He was bent over. The hair he had left on his head had turned white. And he could no longer see. He knew he would die soon.
And so he called his son Esau.
“Here I am,” Esau answered.
“My son, before I die, I want you to take your bow and your arrows and go out hunting. When you come back, cook the meat you have caught. Make one of your delicious meals, the kind I like so much, and bring it to me. And then I will bless you.”
Now, Rebekah just happened to hear all of this from the other room (the walls of tents aren’t very thick!).
As soon as Esau left, Rebekah took Jacob by the arm and said to him, “Your father has sent Esau away to hunt. When Esau gets back, he is going to fix your father’s favorite dinner, and your father is going to give him his blessing.
“Quick! Do what I say! Go out into the fields and bring me two young goats, and I will make your father’s favorite dinner from them. Bring it to him, and your father will think you are Esau, and he will bless you instead.”
But Jacob said, “Esau is all hairy, and I am not! If my father feels me, he will know I am trying to trick him, and he will curse me instead of blessing me!”
“Let the curse be on me,” Jacob’s mother said, “Just do what I say.”
And so Jacob did.
When Jacob had brought the two goats, Rebekah prepared a delicious meal. Then she took some of Esau’s clothes and had Jacob put them on. She took the skins from the goats and put them on Jacob’s arms and the back of his neck so that he would be hairy like his brother.
Wearing the disguise his mother had made, Jacob took the steaming hot meal in to his father.
“Who is there?” his father asked.
“It is your first born son Esau,” Jacob said. “I have brought your favorite dinner, just like you asked.”
“How did you do it so quickly?” his father asked.
“Your God was with me, and he gave me success,” Jacob answered. “Eat, and then you can give me your blessing.”
“You don’t sound like Esau,” Isaac said. “You sound like your brother Jacob. Come here. Let me touch you.”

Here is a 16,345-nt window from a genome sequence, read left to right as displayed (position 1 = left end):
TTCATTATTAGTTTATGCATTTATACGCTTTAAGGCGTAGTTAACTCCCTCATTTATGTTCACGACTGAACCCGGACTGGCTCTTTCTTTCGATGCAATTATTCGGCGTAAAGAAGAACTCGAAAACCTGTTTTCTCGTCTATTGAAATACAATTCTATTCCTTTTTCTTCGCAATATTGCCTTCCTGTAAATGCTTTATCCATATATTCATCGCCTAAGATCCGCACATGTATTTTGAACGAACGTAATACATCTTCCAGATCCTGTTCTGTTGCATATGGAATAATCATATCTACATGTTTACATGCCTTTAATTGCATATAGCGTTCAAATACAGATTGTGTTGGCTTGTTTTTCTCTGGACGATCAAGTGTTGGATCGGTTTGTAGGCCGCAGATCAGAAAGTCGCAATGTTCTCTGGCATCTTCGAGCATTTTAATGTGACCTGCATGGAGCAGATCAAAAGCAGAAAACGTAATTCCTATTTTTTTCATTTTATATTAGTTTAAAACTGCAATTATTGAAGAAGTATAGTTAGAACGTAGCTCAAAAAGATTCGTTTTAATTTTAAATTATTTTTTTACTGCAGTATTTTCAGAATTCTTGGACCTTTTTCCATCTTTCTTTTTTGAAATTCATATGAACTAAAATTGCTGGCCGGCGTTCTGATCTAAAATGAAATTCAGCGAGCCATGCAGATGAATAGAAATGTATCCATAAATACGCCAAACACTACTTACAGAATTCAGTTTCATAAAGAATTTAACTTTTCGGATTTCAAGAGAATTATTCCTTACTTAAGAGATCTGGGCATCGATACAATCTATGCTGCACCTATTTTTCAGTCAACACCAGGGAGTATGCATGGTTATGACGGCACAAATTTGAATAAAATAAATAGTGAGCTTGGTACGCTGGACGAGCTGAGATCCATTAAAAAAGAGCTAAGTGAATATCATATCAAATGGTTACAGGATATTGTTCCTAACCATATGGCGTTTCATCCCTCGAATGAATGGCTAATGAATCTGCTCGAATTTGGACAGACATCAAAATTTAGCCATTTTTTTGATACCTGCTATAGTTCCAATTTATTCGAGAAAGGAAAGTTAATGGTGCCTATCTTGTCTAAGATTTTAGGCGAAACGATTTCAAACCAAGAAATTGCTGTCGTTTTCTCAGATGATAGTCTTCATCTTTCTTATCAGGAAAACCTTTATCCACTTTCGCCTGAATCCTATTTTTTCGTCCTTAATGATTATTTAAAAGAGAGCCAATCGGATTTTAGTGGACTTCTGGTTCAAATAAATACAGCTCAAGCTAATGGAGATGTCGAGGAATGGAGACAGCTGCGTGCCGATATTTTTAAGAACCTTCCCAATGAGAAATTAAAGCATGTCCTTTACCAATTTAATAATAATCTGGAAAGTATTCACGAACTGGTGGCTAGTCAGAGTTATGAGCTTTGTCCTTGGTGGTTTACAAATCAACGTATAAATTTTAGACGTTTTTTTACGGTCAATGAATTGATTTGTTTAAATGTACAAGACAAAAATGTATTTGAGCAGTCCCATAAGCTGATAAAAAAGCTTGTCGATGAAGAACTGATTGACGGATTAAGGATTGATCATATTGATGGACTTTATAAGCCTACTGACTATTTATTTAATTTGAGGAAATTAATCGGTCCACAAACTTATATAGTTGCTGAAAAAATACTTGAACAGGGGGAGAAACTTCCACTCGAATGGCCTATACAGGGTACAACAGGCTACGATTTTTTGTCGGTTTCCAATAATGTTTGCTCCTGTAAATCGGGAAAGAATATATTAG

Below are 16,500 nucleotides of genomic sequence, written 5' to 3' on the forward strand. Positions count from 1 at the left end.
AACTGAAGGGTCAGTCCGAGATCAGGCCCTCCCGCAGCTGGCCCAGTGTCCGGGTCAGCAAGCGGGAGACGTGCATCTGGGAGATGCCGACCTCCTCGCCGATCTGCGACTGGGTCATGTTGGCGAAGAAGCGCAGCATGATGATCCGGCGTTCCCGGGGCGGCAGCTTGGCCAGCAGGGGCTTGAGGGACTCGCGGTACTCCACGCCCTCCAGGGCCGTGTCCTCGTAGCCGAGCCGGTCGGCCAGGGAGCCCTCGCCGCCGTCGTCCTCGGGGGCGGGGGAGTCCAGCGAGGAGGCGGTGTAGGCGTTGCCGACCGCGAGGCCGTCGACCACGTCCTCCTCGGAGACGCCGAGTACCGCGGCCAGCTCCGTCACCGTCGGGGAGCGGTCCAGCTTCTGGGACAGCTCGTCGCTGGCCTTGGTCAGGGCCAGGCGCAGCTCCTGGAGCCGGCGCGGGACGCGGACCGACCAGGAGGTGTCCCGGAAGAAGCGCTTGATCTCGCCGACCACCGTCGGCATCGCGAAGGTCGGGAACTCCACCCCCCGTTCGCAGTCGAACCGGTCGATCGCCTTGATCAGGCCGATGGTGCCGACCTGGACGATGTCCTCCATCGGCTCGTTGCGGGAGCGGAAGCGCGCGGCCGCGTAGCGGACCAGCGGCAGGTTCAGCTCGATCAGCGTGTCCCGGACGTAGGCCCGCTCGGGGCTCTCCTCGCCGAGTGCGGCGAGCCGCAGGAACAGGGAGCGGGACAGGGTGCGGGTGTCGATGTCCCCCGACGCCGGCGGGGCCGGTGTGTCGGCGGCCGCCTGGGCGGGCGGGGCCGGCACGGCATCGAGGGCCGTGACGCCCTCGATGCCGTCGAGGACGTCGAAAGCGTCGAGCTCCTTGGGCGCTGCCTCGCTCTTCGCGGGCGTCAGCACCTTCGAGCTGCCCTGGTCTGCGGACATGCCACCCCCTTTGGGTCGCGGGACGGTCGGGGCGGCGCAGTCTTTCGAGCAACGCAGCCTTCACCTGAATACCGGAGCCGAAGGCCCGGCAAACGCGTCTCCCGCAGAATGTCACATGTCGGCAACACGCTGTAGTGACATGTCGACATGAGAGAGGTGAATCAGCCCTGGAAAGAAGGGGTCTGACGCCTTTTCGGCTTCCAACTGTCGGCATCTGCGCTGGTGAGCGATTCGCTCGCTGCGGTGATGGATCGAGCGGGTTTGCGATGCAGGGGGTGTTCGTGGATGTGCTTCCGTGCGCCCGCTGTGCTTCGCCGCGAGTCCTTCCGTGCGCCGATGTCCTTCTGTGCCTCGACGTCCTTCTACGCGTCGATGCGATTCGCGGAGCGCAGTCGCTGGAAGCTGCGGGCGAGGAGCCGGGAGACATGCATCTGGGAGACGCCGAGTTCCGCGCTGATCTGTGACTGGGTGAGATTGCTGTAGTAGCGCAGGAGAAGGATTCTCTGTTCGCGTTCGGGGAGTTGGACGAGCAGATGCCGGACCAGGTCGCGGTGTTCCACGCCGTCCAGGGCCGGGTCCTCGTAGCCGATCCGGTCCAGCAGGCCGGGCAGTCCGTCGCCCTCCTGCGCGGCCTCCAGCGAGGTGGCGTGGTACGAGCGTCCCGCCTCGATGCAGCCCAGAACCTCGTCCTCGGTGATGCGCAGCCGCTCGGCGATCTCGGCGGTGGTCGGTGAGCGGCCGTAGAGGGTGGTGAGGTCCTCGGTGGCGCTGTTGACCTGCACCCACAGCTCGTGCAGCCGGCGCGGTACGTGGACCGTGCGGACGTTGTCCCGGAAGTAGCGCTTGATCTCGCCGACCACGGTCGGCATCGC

Isaac felt the fur on Jacob’s neck and arms. And then he said, “The voice is Jacob’s, but the arms are Esau’s.”
He was about to give his blessing when he asked again, “Are you really my son Esau?”
“Yes, I am,” Jacob lied.
And so Isaac ate the meal he thought Esau had brought him. When he was finished he said, “Come here, my son, and kiss me, and then I will give you my blessing.”
So Jacob came near his father and kissed him. Isaac could smell the smell of Esau’s clothes, and so he said,
“The smell of my son is like the smell
of open country the Lord has blessed.
May God give you the dew of heaven,
and the richness of the earth,
corn and new wine in plenty!
Let nations and peoples serve you.
May you rule over your brothers,
and may they bow down to you.
Let anyone who curses you be cursed,
but blessed be anyone who blesses you!”
And so Isaac gave Jacob his blessing.
But he thought it was Esau.
Jacob had barely left when his brother Esau came in from his hunting. He fixed his father’s favorite meal, just as his father had asked him to. He brought it in to him, so that he could get his blessing.
“Who are you?” his father asked.
“Why, I am your firstborn son Esau, of course!” Esau said.
All of a sudden Isaac began to shake terribly. He knew he had been tricked. “Then who was just here? Who brought me my favorite meal, the one that I just ate? I gave him the blessing. and I can’t take it back!”
Esau knew right away who it was.
He cried out a terrible cry.
“Bless me also!” he pleaded.
“I can’t,” Isaac said, “Your brother has tricked me, and he has stolen your blessing.”
Esau cried out again.
“You named him right when you named him Jacob,” Esau cried (‘Jacob’ sounds like their word for ‘cheat’). “He has cheated me twice. First he took my birthright, and now he has stolen my blessing!” Now he knew how valuable his father’s blessings were - but it was too late.
“You must have a blessing for me,” he said to his father.
Isaac said, “I have already made you your brother’s servant. I have given him the corn and new wine of our fields. What do I have left to give to you?”
Esau fell to his knees. “Is there nothing left for me?” he cried out.
Then his father said to him,
“You will not have the richness of the earth,
The dew from heaven won’t be given to you.
You will have to live by taking,
and you will serve your brother.
But one day you will break free.”
From that day on Esau hated his brother Jacob. “One day, my father will die,” he said, “And then I will kill my brother Jacob!”
Esau’s words got back to Rebekah, and so she sent her son Jacob to run for his life. “I can’t lose both my sons in one day,” she said.
What a mess we make when we lie and cheat.
Jacob did lie, and he cheated his brother. But, still, God didn't leave him. God knows our weakness, and he is forgiving. He accomplishes his good and wonderful plans through us, even when we mess things up.
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Bible Stories for Kids by Paul Dallgas-Frey
. Copyright © 2004 Paul Dallgas-Frey. All rights reserved.